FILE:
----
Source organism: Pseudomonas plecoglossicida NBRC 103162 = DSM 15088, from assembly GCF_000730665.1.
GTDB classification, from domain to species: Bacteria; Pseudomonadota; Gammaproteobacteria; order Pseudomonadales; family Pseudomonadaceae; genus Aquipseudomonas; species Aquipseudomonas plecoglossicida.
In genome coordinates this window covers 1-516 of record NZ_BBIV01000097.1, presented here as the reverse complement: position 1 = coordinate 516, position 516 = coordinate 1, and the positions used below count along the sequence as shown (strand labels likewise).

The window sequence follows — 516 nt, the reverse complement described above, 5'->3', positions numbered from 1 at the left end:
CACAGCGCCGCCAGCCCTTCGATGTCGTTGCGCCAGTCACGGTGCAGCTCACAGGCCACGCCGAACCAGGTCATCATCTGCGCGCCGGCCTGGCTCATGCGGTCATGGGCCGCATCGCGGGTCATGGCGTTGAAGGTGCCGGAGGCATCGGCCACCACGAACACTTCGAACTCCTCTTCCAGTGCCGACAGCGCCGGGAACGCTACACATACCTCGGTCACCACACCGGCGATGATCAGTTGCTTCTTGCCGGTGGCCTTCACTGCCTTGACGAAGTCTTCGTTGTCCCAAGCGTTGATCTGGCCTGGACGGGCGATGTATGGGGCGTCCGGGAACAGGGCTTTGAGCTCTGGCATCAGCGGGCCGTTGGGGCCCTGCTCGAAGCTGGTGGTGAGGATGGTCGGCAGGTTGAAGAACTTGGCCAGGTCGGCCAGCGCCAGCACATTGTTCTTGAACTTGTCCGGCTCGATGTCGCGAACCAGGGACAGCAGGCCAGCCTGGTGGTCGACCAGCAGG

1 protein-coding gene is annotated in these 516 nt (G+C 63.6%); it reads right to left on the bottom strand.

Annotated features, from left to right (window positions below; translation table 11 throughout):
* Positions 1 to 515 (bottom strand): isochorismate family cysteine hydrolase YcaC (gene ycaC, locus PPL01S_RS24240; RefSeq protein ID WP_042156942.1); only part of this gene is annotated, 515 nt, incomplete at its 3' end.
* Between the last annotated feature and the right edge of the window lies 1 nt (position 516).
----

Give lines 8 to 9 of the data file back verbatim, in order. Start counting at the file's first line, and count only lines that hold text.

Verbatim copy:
* Positions 1 to 515 (bottom strand): isochorismate family cysteine hydrolase YcaC (gene ycaC, locus PPL01S_RS24240; RefSeq protein ID WP_042156942.1); only part of this gene is annotated, 515 nt, incomplete at its 3' end.
* Between the last annotated feature and the right edge of the window lies 1 nt (position 516).